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DeBartolo Hall home to ‘experimental’ classroom

Christian Myers | Tuesday, February 1, 2011

A new experimental classroom, B011 DeBartolo Hall, is redefining the classroom experience, and yes, anyone can write on the walls.

Room B011 is the result of multiple groups on campus working together to create an innovative, imaginative and active learning environment. Several divisions within the Office of Information Technology (OIT), the Office of the Registrar, Academic Space Management, the University Council of Academic Technology (UCAT) and the Kaneb Center for Teaching and Learning collaborated in the design and funding of B011.

Jason Railton and Tim Cichos of OIT’s Technology Enhanced Learning Spaces division designed the room based on recommendations from the various groups and similar classrooms at schools like the Massachusetts Institute of Technology, the University of Minnesota and the University of Michigan.

According to Brian Burchett, manager of OIT’s Technology Enhanced Learning Spaces division, the goal is for the room to be as flexible as possible and to encourage active learning.

“The idea of active learning is that students need to be participants, not simply people who receive information,” Burchett said.

The room features multiple viewing screens, eight Macintosh computers, a touch-screen control panel for controlling what appears on each screen, multiple sets of keyboards and mice, and a document camera.

The computers and screens can be connected in any way — one computer screen can be displayed on all viewing screens, each viewing screen can display a different computer screen, or any arrangement in between.

All four walls are painted with a dry—erase paint that allows students and faculty to write anywhere around the room. Also, all of the tables and chairs have wheels, allowing for a variety of seating arrangements to make use of the display screens and writing space around the room, Burchett said.

The room can be used in many different ways, including as a giant white board, all depending on the needs of a particular class.

“The point isn’t that we want people to use gobs of technology. We just want a room that allows faculty options, even traditional teaching methods,” Burchett said.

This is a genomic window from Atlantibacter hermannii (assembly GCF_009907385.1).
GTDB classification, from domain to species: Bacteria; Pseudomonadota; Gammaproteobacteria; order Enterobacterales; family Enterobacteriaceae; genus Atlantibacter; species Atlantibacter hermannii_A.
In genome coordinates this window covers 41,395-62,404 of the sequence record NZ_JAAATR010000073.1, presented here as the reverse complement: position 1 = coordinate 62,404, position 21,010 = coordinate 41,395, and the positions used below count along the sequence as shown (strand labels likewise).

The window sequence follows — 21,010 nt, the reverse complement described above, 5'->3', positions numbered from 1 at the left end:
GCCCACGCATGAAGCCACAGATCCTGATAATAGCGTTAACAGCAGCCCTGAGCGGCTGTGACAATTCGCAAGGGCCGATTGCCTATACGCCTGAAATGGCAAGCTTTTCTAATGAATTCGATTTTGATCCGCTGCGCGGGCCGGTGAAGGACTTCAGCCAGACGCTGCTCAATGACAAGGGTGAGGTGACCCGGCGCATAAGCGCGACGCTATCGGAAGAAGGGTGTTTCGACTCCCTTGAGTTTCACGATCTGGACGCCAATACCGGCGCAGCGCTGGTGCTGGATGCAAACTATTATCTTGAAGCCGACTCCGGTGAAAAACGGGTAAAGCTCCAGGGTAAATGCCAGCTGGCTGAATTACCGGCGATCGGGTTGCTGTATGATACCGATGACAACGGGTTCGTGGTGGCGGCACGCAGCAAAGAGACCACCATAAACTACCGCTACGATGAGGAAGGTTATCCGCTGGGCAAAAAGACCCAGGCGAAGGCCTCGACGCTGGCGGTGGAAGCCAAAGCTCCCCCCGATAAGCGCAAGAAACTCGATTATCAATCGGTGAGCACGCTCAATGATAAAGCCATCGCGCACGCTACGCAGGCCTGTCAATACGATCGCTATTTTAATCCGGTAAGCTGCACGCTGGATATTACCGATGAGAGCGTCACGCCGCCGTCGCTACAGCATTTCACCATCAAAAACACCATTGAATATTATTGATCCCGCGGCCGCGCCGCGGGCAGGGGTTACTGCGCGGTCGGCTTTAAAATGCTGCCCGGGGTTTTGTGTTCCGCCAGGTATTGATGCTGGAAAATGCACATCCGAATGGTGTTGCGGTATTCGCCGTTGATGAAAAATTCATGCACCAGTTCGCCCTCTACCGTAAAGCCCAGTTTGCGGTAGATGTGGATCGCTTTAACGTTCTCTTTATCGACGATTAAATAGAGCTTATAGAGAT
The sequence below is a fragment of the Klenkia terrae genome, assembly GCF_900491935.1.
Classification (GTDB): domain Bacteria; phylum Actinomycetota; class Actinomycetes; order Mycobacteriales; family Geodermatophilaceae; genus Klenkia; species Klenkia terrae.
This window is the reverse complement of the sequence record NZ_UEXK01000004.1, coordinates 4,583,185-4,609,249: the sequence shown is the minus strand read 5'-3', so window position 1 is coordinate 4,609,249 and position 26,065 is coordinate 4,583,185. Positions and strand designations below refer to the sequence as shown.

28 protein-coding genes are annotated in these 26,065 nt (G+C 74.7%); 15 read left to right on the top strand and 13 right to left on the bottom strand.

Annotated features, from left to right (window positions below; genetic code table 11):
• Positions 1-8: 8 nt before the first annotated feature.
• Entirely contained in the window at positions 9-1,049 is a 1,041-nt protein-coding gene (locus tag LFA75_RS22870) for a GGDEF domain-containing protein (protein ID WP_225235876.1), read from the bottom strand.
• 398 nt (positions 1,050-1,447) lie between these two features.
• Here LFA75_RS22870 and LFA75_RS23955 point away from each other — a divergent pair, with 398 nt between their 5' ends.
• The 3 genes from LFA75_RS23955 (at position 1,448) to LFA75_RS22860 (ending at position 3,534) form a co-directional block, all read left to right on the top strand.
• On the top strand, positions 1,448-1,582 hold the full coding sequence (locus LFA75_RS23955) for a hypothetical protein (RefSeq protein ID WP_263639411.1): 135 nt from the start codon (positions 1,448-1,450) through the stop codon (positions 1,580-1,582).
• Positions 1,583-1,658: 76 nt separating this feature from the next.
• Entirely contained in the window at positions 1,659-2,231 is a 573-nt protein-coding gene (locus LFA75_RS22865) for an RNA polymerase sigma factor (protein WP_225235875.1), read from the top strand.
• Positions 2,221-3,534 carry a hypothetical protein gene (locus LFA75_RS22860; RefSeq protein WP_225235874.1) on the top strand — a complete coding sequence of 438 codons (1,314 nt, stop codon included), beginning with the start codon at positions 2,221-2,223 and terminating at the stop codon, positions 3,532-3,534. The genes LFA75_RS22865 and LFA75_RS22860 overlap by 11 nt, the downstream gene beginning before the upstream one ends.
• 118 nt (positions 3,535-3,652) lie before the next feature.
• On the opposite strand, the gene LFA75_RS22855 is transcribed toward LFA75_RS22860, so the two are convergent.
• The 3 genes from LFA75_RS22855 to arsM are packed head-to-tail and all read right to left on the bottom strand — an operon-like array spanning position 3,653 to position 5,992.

During the fall semester, the classes in B011 gave feedback on the room’s features and corresponding changes were made over Christmas break.

According to Burchett, the faculty teaching in B011 this semester completed an application process. Each of them submitted a proposal for how they would make use of the room’s adaptability in their respective class.

The room is currently being used for an Irish Studies course, multiple foreign language courses, a first year composition course, a multimedia writing and rhetoric course, and a mechanical engineering course, among others, Burchett said. There are at least two or three classes in the room every day.

There is also an opportunity for faculty to request the room once or twice for a specific class activity though there class is held in a different room.

Sean O’Brien, assistant professional specialist in Irish Studies, teaches an Irish Studies course in B011.

“We are using the tools in B011 to follow Ireland’s current economic and political crisis. With its open format and multiple configurations of computers and displays, B011 is an ideal space to follow events in Ireland as they unfold this spring,” O’Brien said.

The multimedia writing and rhetoric course taught by assistant professional specialist Erin Dietel—McLaughlin is making use of the multiple display space and display options the room affords.

“The classroom feels much more authentic to my more decentralized teaching style and to the learning process itself. The students just plain seem to be more engaged, more lively and more curious in this room,” Dietel—McLaughlin said.

There will be an open house in Room B011 in the basement of DeBartolo Hall on Friday from 2 to 5 p.m.